The Federal Communications Commission and the Department of Justice approved Comcast’s $28 billion purchase of NBC Universal yesterday morning. The acquisition combines the nation’s largest cable and Internet service provider with an entertainment heavyweight. After an over 12 month review process, the FCC voted in a 4-1 decision to approve the historic merger, under several conditions.
The merger would not have been approved if several conditions were not implemented allowing the government to monitor its competition. Most of the conditions for the merger apply for seven years. An example of this checks-and-balance act is Comcast, which now owns 51% of NBC, handing over its management stake in Hulu, the online joint venture NBC has with Walt Disney and News Corp. The compromise ensures Comcast will offer television programming to competing sites such as ABC and CBS.
With the restrictions, came promises. The leading cable outlet is agreeing to offer more children’s programming and local news. In addition, for low-income households, they will offer Internet service for $9.99 and stand-alone broadband Internet subscriptions for $49.99. It’s also promising to ramp up diversity in content with its 16 owned and operated stations, including Telemundo and TVOne. Critics have voiced their concerns, expressing the acquisition gives too much power to a single company, possibly resulting in fewer independent media sources as well as inflation of prices and cable saturation of the Internet.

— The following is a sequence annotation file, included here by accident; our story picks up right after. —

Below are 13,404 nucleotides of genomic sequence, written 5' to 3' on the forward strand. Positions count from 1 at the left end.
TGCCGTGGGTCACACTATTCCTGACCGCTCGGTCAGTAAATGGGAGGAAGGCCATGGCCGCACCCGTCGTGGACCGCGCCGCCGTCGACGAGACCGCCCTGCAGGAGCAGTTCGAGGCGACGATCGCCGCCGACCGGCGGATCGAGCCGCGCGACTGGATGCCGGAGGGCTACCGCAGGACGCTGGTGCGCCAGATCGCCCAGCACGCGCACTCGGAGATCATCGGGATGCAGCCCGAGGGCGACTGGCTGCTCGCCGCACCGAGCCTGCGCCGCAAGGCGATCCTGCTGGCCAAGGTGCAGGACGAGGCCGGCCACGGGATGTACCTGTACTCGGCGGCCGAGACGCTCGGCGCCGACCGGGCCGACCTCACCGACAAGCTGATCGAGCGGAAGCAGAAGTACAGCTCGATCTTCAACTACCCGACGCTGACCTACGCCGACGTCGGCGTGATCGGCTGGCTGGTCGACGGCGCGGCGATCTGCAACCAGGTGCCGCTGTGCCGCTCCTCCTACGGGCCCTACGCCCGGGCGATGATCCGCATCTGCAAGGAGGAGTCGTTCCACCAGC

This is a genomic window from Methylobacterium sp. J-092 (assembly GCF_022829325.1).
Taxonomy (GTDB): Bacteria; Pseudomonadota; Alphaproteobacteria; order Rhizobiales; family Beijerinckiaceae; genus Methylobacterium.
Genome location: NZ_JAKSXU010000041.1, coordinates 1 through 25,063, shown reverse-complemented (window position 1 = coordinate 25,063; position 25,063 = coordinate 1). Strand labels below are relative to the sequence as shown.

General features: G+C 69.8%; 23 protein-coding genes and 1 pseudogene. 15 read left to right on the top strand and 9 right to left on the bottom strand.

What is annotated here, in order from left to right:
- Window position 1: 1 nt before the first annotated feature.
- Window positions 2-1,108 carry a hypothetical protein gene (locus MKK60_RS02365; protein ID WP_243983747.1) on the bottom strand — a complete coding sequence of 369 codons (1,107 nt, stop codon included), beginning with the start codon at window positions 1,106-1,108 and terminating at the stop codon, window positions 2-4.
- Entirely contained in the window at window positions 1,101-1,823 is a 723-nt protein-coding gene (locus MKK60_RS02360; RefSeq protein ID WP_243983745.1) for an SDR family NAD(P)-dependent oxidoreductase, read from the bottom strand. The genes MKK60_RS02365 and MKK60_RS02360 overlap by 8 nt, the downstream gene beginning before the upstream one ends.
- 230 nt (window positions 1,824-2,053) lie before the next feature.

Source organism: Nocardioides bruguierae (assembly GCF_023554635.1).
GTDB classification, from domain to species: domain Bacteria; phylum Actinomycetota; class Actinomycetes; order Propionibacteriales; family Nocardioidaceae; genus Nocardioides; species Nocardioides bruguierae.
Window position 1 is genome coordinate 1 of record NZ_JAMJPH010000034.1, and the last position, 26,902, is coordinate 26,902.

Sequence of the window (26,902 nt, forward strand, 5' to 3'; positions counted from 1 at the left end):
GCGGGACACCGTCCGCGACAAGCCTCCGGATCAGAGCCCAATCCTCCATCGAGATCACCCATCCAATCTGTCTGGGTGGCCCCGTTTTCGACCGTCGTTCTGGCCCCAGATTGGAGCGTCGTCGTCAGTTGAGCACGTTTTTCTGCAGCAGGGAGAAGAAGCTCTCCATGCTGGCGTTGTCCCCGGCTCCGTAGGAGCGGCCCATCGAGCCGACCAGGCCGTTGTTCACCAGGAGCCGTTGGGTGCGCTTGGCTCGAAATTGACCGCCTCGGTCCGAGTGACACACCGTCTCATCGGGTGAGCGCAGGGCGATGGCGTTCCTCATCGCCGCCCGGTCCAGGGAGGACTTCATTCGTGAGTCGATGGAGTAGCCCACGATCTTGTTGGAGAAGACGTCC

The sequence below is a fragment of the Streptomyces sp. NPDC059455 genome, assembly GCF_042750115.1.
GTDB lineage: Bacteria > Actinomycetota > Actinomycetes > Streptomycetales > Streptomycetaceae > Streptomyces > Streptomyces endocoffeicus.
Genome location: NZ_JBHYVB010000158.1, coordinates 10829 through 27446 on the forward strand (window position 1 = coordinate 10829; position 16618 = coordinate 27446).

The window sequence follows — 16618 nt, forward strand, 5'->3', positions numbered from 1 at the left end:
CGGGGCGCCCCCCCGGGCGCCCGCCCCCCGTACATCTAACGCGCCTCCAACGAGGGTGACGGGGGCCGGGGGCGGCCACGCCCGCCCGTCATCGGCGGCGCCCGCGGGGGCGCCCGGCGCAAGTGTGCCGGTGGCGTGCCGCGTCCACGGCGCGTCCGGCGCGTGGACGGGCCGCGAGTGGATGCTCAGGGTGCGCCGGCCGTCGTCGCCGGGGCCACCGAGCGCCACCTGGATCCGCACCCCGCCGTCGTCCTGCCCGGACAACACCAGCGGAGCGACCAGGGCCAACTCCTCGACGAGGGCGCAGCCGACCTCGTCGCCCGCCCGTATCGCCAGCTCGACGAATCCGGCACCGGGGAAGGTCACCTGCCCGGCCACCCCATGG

Chairman of TVOne, Alfred Liggins, is excited about the opportunities expected to come along with the union. “There’s going to be loads of opportunity for our community,” says Liggins. “TV One will have the opportunity to be a part of a bigger family of programming assets and I think our viewers will ultimately benefit from that.”
The merger kicks into affect, officially, on January 28th.
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